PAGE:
Monday, April 18, 2011

Of Property Releases and Problems....


Picture of a mother and daughter sharing a quite, reflective, bonding moment in a bubble bath.
Failure to secure a property release, despite the promise of one, BEFORE my photoshoot in this beach house, cost me $3,500.00!

Models “Turning On” Photographers
Recently stories about models “turning on” photographers have been popping up (one such occurrence being displayed by “a photo editor.  Of course nothing can prevent a model from suing you whether you have a signed release or not, but if you do have the release odds are you will prevail. It does remind me of the importance of getting that release though!
It also reminds me of the importance of getting that release, model or property, BEFORE the shoot. I can share one instance of where I did get the release, but because I waited until after the shoot it cost me dearly.

A Stock Photo Shoot, A Beach House, and A Problem
Two of my associate photographers and I were setting up a shoot in Stinson Beach on the Marin County coast. We checked the various house rentals (houses right on the beach) and found one that would be ideal. The property manager told us getting a release would not be a problem. Famous last words….

Don’t Even Try To Bargain With Me
After the shoot, a two-day affair with about fifteen models, three photographers, a make-up artist, her assistant, a producer and her assistant, and three photographer assistants, we sent a property release over to the management company. That got back to us and informed us that the owner of the property would not sign it. I had my producer track the owner down and use all of her charm to coax a signature out of him. His reply to her: “Don’t even try and bargain with me…I am a personal injury attorney. $3,500.00 for the signature…take it or leave it.”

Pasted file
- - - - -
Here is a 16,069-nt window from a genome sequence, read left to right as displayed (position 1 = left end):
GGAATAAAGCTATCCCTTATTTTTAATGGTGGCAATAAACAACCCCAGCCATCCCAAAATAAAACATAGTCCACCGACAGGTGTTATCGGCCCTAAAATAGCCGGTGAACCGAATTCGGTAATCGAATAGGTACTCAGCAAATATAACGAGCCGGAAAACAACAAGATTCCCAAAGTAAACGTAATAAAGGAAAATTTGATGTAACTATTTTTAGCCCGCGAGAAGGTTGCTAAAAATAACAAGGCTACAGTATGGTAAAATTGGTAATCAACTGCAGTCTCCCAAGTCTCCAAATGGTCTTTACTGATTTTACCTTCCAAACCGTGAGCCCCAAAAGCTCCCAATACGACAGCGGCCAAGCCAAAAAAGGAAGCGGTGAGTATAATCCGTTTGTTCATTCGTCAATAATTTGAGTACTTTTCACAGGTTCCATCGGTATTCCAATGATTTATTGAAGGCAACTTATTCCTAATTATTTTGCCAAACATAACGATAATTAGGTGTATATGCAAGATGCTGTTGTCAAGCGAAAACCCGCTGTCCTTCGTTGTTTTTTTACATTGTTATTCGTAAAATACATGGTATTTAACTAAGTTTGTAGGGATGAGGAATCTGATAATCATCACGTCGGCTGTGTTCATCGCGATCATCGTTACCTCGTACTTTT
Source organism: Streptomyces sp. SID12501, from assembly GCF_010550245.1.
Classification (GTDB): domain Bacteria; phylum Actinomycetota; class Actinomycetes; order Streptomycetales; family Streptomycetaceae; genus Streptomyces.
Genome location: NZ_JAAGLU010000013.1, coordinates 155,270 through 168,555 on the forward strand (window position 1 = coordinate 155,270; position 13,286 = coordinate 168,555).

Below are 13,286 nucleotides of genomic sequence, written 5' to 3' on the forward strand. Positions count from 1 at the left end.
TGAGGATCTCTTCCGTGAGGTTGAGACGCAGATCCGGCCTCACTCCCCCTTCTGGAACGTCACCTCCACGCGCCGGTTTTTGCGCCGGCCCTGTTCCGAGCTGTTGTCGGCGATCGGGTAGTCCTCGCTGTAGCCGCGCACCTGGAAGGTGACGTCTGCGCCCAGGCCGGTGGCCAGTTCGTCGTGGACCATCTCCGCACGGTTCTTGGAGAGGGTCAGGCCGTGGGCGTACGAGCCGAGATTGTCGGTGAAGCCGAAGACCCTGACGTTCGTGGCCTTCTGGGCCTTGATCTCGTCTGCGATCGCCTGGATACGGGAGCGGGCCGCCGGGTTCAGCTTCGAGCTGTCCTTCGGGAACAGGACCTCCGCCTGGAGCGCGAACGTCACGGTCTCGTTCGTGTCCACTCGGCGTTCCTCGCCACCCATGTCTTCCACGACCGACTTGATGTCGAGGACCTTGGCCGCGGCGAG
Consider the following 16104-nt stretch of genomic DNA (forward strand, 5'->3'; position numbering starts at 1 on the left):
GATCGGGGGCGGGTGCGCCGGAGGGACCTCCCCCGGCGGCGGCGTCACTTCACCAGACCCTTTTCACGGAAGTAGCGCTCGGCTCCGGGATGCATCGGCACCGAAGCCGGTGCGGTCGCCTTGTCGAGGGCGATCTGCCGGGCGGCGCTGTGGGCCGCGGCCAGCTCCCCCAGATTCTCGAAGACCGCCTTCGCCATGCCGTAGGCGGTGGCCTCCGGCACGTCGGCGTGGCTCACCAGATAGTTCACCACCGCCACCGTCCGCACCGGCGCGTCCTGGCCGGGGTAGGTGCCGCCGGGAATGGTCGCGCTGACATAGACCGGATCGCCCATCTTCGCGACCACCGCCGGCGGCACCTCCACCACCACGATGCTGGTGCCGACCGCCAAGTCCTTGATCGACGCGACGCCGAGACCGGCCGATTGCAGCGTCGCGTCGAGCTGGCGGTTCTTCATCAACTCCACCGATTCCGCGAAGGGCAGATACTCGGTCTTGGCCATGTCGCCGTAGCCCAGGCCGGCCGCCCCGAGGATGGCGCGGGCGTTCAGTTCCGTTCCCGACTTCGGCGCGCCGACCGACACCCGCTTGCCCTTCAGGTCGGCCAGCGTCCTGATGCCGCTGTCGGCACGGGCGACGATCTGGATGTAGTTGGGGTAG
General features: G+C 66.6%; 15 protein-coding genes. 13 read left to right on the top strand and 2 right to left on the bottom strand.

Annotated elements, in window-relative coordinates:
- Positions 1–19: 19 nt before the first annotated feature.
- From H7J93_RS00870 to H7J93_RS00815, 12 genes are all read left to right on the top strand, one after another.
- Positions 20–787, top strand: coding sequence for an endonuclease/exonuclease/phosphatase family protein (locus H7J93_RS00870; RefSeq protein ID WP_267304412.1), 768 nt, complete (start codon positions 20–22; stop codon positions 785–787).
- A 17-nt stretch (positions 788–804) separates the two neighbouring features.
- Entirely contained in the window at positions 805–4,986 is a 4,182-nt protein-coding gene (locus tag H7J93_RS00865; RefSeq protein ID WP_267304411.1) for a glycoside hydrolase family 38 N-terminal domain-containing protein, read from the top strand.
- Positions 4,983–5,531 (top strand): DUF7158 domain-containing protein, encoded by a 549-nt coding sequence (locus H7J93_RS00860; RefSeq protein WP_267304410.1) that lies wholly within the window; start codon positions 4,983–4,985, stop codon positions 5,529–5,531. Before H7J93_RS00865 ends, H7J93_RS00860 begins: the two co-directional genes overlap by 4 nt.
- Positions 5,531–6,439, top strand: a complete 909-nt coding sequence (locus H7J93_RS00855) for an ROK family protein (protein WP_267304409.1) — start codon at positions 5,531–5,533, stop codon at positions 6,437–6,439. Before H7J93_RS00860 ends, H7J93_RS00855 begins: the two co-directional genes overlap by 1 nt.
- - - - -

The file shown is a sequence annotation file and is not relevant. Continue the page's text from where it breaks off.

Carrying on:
A Property Release and A Significant Expense
I took it. It was worth it too. So far that shoot has brought in close to $40,000.00 and is still earning. But that was $3,500.00 and a lot of time and trouble (chasing down and dealing with the owner…I shortened the whole dramatic episode considerably) that we probably wouldn’t have had to swallow had we secured a release up front. Including that $3,500.00 the whole shoot cost $12,500.00…so it turned out to be a significant expense! Something to keep in mind….

Where There Is Smoke There Is Fire
Just make it standard policy to NEVER shoot BEFORE you have signed releases for both models and property in hand. Also, in my experience, if there is any reticence on the part of a model in signing a release…you probably don’t want to shoot with that model anyway…where there is smoke there is fire!

5 comments:

Brett Critchley said...

Great advice, thanks for sharing :-)

Sean Locke said...

Sounds like you could have sued the property manager for giving fraudulent or incorrect permission. I'm not sure you really need a "property release" for a house interior, but maybe he'd try to get you for "trespassing"? Although, you had permission from the manager, so...

John Lund said...

Sean,

You mean I didn't need to have spent that $3,500.00! Oh well....

I still maintain your better off getting a release up front than engaging in law suits!

Also, some clients want releases whether they need them or not. I believe it is better to get the release than not.

Thanks for your input!

John

Todd said...

Wow, typical lawyer :) Glad it panned out for you in the end... great story. It's always wise to get the proper releases signed before. It's very easy to forget, especially if you get enthused about a shoot when arrive at your location with some models.

John Lund said...

Todd,

My problem is that I always tend to leave the uncomfortable stuff till last!

Thanks,

John

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